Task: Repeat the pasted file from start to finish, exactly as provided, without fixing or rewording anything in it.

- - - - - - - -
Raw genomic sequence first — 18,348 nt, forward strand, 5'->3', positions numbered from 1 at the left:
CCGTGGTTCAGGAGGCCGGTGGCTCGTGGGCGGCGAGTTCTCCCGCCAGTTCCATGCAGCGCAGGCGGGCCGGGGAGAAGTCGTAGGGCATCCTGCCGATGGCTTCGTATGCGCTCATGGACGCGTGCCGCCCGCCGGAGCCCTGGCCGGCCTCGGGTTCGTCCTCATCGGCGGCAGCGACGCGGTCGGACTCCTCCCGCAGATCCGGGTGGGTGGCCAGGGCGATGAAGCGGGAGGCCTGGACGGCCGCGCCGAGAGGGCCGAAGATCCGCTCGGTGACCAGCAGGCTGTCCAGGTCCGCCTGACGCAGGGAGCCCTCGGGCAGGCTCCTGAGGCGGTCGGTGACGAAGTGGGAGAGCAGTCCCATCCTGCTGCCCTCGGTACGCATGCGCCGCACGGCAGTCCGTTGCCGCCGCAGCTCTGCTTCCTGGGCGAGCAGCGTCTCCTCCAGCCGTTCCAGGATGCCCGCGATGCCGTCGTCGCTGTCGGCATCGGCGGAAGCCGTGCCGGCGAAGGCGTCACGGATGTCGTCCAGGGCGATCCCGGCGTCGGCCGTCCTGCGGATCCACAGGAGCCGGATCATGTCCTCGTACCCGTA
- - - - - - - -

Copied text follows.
Raw genomic sequence first — 18,348 nt, forward strand, 5'->3', positions numbered from 1 at the left:
CCGTGGTTCAGGAGGCCGGTGGCTCGTGGGCGGCGAGTTCTCCCGCCAGTTCCATGCAGCGCAGGCGGGCCGGGGAGAAGTCGTAGGGCATCCTGCCGATGGCTTCGTATGCGCTCATGGACGCGTGCCGCCCGCCGGAGCCCTGGCCGGCCTCGGGTTCGTCCTCATCGGCGGCAGCGACGCGGTCGGACTCCTCCCGCAGATCCGGGTGGGTGGCCAGGGCGATGAAGCGGGAGGCCTGGACGGCCGCGCCGAGAGGGCCGAAGATCCGCTCGGTGACCAGCAGGCTGTCCAGGTCCGCCTGACGCAGGGAGCCCTCGGGCAGGCTCCTGAGGCGGTCGGTGACGAAGTGGGAGAGCAGTCCCATCCTGCTGCCCTCGGTACGCATGCGCCGCACGGCAGTCCGTTGCCGCCGCAGCTCTGCTTCCTGGGCGAGCAGCGTCTCCTCCAGCCGTTCCAGGATGCCCGCGATGCCGTCGTCGCTGTCGGCATCGGCGGAAGCCGTGCCGGCGAAGGCGTCACGGATGTCGTCCAGGGCGATCCCGGCGTCGGCCGTCCTGCGGATCCACAGGAGCCGGATCATGTCCTCGTACCCGTA